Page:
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A Beginner’s Journey

Dan Blaufuss | February 2016

    Working with David Dunham and Wendy Hart Higdon for this issue reminded me of my experiences starting band. My elementary school was K-5, with band beginning in fifth grade, but I didn’t know band existed until fourth grade. The fifth grade band rehearsed in the room next to my fourth grade general music class. (Naturally, these were the two basement classrooms.) In fourth grade we played tonettes and would occasionally trade renditions of Mary Had a Little Lamb through the wall with the band. The fifth graders played James D. Ployhar’s Pirates Parade at the talent show that year, and it was the most amazing thing I had ever heard. I could not wait to be in band.
    When fifth grade started and the time came for us to take musical aptitude tests, I immediately fell in love with the trombone. It was also the instrument on which I also made the best sound. (Clarinet was my worst instrument.) I took the paperwork home to my parents, who told me that I would not be joining the band any time soon. They did not think that I was responsible enough. In fairness, I probably wasn’t, but try telling that to an excited fifth grader.
    By some miracle, I convinced them to at least go to instrument selection night where the director pulled my parents aside and told them that I had missed a perfect score on the musical aptitude test by two points. That was enough to convince them to let me try band. Unfortunately, I would not be joining band as a trombonist. The school had none available to rent, and my parents were not convinced enough about my seriousness to invest in an instrument.
    My second choice, percussion, was also shot down quickly by my mother who had no interest in listening to me beat on things all day. Given that in college, some friends once had to take drumsticks away from me for exactly this reason, it was probably a wise choice. The director rejected my third choice – the bassoon – telling me I was too small for it.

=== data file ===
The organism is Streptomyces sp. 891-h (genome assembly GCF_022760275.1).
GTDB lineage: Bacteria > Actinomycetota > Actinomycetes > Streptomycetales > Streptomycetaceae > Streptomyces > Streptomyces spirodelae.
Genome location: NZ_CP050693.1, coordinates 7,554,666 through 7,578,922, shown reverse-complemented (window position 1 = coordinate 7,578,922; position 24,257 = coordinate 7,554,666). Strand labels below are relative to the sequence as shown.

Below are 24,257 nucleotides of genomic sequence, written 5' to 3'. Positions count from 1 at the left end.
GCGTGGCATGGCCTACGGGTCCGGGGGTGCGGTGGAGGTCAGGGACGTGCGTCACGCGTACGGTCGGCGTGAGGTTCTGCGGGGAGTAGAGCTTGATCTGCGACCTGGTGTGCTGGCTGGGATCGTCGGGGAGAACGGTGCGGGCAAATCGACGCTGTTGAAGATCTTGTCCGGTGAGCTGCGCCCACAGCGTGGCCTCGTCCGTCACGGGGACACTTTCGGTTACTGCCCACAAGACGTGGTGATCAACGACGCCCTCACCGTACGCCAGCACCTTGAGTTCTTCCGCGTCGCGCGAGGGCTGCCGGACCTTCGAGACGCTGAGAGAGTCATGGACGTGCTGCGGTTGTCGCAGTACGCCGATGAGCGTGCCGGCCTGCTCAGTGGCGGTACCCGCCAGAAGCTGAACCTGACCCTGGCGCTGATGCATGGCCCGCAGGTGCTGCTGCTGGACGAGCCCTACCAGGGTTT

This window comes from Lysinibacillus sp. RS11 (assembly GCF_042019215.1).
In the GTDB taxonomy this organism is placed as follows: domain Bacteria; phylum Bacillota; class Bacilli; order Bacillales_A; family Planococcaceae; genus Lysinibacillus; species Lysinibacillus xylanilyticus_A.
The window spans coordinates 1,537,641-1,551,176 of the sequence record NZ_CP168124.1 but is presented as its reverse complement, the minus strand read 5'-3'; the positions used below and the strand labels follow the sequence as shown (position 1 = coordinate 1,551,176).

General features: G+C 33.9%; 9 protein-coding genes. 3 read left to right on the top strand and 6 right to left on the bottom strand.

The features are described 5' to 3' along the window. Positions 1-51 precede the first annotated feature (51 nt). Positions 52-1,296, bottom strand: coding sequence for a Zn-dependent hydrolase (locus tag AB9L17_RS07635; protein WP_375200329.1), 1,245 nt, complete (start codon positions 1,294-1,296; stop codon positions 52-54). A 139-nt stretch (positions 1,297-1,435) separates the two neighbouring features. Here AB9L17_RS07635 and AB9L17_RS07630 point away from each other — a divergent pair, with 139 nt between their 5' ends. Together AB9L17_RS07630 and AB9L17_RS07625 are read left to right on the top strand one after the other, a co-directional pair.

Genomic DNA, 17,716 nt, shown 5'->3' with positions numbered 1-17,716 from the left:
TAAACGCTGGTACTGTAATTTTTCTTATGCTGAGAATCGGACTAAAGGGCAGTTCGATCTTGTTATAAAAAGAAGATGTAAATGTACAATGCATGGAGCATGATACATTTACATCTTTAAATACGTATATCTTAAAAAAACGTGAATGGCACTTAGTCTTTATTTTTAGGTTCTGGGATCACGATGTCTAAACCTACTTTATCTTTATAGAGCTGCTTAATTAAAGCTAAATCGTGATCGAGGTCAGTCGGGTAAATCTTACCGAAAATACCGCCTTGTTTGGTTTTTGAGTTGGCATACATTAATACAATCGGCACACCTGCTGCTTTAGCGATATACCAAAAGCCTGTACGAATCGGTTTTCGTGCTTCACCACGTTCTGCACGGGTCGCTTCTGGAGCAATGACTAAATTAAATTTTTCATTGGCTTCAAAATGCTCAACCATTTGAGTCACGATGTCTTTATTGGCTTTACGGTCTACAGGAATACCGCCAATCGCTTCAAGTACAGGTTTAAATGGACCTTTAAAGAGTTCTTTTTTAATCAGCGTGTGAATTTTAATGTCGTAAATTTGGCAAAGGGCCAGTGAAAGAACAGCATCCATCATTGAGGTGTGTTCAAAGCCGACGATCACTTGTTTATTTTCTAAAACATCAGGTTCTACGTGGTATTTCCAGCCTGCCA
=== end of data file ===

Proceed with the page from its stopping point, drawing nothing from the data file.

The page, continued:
Out of frustration at not being able to play what I wanted, I finally said, “Just give me something.” The director offered me a choice between an extremely beat-up baritone and a horn. I picked the latter solely because it was lighter. Although I was the only hornist, I quickly proved to be a good fit for fourth horn; I could play the entire F scale below the staff and not a note higher.
    In sixth grade I moved to junior high where my struggles to extend my range into the treble clef staff continued. Behind the band room was an enormous storage room with a sousaphone and sousaphone chair. A mouthpiece was attached to the instrument, so when I went into that room for the first time, I did what any sixth grade boy would do and immediately blew into the sousaphone. I got a beautiful – compared to my horn playing, at least – F in the correct octave and had no trouble going lower All thoughts of continuing on horn vanished. I switched instruments that day, and the rest was history.
    I suspect my rocky start in band is what caused me to be so eager to learn to play other instruments. However, there is a much more important takeaway from my story: The only reason I went on to major in music and am at The Instrumentalist to write this column is because my fifth grade band director convinced my parents to let me join band. That one conversation shaped the course of my entire life.
    David Dunham points out that students might not remember much of what you teach them, but they remember how you make them feel. I agree wholeheartedly and would add to this that they remember when you advocate for them as well. It can make a world of difference. It did for me.